IN THE next issue of NATIONAL REVIEW we will pay appropriate tribute
figure whose death on April 29 left the conservative community desolate. He
was omnipresent, coming at us from every direction. He wrote a seminal book
and, for many years, a syndicated column. He lectured, gave speeches, wrote
ghost stories and histories, and edited anthologies. Through it all he
maintained a special presence as ever so faintly bohemian, the orthodox
husband of a beautiful wife, father of four daughters, obdurately
professorial in demeanor, yet those who noticed never needed to wait too
long before catching the wink, in what he said, and did.
Much of all this in the issue to come, so that here, we pause merely
remark his loss, reach out our hands to one another, expressing our shared
Our own association with him -- and I clutch in here to the personal
is older than the life of NATIONAL REVIEW. I had of course read his
important book, but I had not met Russell Kirk. The publication of NATIONAL
REVIEW was now anticipated, to begin about a year later, and the time had
come to meet him.
It was in the fall of 1954; I made the date, and flew to Michigan.
I had a
single objective, and I greatly feared that I would fail in it. I desired
that Professor Kirk would consent, beginning with the opening issue, to
contribute a regular column to NATIONAL REVIEW on doings in the academic
I confess I was very nervous. Although Russell was only a few years
at 28 I felt that an entire world lay between us, the wide gulf between his
learning, and my own. He was then a bachelor, and shortly after I arrived to
stay as a guest at his house, Piety Hill, he took me to dinner at a
neighborhood restaurant, where he promptly ordered two Tom Collinses.
Emboldened by that warm aloofness which was his trademark, I put it to him
directly, and his reply was instantaneous: Yes, he would write a regular
column for my prospective magazine.
I was so elated by his spontaneous and generous willingness to associate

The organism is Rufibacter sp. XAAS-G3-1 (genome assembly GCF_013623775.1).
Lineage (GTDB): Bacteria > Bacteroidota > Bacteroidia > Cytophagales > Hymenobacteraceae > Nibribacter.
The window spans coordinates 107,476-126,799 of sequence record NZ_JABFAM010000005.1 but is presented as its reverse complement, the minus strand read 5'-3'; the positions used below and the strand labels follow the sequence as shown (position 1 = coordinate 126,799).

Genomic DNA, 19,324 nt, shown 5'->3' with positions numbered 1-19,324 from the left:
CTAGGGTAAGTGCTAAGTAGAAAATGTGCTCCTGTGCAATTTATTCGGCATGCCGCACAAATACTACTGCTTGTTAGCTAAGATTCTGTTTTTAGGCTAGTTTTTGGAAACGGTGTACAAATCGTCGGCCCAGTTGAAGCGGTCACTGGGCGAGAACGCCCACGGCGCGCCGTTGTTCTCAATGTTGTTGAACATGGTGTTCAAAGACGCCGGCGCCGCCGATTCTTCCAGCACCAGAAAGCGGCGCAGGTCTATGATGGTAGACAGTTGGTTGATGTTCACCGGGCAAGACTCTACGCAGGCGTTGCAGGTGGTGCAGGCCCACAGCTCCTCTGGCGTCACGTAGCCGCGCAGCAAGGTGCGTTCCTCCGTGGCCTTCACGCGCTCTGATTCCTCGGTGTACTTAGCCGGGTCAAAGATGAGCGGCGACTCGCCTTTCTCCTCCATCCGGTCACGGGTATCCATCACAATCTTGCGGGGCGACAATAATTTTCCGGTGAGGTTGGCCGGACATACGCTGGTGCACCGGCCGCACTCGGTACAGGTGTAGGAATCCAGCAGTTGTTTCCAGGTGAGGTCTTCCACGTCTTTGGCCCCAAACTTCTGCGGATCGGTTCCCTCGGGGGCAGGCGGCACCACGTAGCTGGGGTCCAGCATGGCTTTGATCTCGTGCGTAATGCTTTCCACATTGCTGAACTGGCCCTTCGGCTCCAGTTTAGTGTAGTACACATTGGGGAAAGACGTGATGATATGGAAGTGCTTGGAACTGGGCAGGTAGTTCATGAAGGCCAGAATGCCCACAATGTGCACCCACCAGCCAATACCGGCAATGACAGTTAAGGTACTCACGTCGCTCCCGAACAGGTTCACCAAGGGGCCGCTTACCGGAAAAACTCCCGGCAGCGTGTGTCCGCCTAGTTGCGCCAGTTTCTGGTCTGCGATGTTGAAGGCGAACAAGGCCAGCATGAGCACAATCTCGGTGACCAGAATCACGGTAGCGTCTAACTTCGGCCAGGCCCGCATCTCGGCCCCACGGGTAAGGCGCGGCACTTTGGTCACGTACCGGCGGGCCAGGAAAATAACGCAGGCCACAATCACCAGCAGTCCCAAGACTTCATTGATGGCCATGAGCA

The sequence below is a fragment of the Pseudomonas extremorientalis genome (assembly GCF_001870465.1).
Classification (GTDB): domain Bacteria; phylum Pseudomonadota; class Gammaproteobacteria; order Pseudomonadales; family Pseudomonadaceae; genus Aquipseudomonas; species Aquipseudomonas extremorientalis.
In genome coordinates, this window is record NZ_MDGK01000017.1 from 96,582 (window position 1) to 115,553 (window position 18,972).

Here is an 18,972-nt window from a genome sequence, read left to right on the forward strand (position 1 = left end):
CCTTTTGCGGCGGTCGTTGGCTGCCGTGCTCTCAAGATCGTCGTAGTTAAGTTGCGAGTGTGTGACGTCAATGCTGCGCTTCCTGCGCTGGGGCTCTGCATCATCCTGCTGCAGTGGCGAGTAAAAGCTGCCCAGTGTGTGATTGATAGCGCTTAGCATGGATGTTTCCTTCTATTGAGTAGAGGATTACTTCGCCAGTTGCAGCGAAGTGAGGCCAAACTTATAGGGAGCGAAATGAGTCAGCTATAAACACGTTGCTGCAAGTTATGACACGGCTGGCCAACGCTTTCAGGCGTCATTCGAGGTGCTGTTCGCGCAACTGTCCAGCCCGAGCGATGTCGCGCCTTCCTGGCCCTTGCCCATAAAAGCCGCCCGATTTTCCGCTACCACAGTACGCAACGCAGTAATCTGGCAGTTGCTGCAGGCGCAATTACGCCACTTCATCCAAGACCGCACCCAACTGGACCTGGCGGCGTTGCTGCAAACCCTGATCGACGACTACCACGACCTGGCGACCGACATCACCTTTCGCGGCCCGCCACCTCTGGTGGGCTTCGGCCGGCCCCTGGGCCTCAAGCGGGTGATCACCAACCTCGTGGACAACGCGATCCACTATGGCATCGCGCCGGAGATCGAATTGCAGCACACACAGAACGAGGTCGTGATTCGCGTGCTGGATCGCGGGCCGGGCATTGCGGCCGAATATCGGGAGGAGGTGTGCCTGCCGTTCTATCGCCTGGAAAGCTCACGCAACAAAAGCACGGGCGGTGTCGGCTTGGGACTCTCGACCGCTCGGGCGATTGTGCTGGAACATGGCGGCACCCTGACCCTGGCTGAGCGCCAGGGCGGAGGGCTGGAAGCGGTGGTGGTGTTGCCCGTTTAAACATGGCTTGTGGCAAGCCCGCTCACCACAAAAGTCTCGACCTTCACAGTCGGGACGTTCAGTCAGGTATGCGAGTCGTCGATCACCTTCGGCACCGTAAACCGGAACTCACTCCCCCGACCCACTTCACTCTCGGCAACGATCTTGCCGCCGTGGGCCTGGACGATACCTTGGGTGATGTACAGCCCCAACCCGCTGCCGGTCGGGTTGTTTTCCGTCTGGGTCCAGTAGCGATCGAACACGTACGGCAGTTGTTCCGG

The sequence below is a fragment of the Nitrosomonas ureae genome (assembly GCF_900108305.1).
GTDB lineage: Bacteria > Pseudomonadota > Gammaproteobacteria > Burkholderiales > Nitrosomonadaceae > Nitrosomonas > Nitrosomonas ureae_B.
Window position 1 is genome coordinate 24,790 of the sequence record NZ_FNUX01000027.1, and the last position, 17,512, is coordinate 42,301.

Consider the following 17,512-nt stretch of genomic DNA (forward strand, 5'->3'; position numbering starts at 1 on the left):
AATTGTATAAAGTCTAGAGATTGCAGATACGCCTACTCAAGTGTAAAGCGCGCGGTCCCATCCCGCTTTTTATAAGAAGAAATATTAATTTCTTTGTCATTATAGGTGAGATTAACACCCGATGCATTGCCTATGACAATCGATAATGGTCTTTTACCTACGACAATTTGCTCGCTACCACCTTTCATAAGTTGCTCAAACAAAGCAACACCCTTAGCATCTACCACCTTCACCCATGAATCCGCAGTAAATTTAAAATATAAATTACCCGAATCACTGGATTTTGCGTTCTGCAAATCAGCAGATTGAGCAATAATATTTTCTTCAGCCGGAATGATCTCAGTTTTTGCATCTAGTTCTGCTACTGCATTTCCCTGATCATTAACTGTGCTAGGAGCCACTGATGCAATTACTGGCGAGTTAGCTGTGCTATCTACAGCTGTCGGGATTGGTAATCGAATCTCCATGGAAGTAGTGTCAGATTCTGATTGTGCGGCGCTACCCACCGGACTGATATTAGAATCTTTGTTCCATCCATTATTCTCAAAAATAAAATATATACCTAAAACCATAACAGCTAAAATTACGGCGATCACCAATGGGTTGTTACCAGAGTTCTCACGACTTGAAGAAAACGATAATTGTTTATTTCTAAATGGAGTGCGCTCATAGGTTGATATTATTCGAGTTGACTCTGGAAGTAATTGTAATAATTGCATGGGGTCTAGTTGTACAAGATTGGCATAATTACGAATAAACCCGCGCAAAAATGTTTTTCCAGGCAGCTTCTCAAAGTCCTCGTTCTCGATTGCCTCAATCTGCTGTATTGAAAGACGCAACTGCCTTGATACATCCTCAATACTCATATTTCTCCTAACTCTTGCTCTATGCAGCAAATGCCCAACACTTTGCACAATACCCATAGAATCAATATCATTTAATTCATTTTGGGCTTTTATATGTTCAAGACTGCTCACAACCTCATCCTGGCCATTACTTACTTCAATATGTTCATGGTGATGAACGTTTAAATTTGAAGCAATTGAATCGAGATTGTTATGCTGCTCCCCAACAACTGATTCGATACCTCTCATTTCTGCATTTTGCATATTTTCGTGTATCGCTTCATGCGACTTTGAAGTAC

august name with that of a wizened ex-schoolboy known mostly for an
iconoclastic screed directed at his alma mater, that I took to ordering more
Tom Collinses, but in every case, one for each of us. The evening proceeded
toward a pitch of such hilarity that, at midnight, I was barely able to
drive the car back to Russell's house. On arriving, he led me to my bedroom,
bade me goodnight only one second before I collapsed into my bed, to rise
seven hours later and bump into Russell Kirk -- only then emerging from his
study. He had, in the interval since dinner, written a chapter of his
history of St. Andrews University, and would catch a little sleep after he
served me breakfast.
In the ensuing 25 years he never missed a deadline. At his wedding
woman his readers resigned themselves finally to acknowledging as ``the
beauteous Annette,'' I thought that possibly the most useful gift I might
give him would be a honeymoon's-length moratorium from his column, since he
was off to Scotland. I stammered out the proposal to him moments before he
ascended to the altar. He acknowledged it by reaching into the pocket of his
morning coat and presenting me with -- four columns. Perfectly typed.
Perfectly edited. Perfectly executed. Not many had more direct, week- by-week
knowledge of the extraordinary professionalism of Russell Kirk, which
matched that of Samuel Johnson and G. K. Chesterton.
He served us notice, a few months before our 25th anniversary in 1980,
he would discontinue his column at that point. He gave no reason for doing
so, and questions weren't asked. A. J. Nock had recalled that Thoreau
abandoned his pencil factory after he had achieved the exemplary pencil.
What was there left to do?
In the ensuing 14 years Russell Kirk wrote many books and a hundred
gave a thousand speeches, and influenced the lives of another
half-generation. His last day, he rose, breakfasted, sat down in his
armchair, exchanged words with his wife and two of his daughters, closed his
eyes, and died. Few have repaid their debt to their family, their country,
and their faith so extravagantly.
As we were going to press, we learned, sadly, of the death of John
His obituary will appear next issue.
By WILLIAM F. BUCKLEY
Copyright 1994 by National Review Inc. Text may not be copied without the express written permission of National Review Inc.
Rubenstein, Ed, Russell Kirk, RIP.., Vol. 46, National Review, 05-30-1994, pp 19.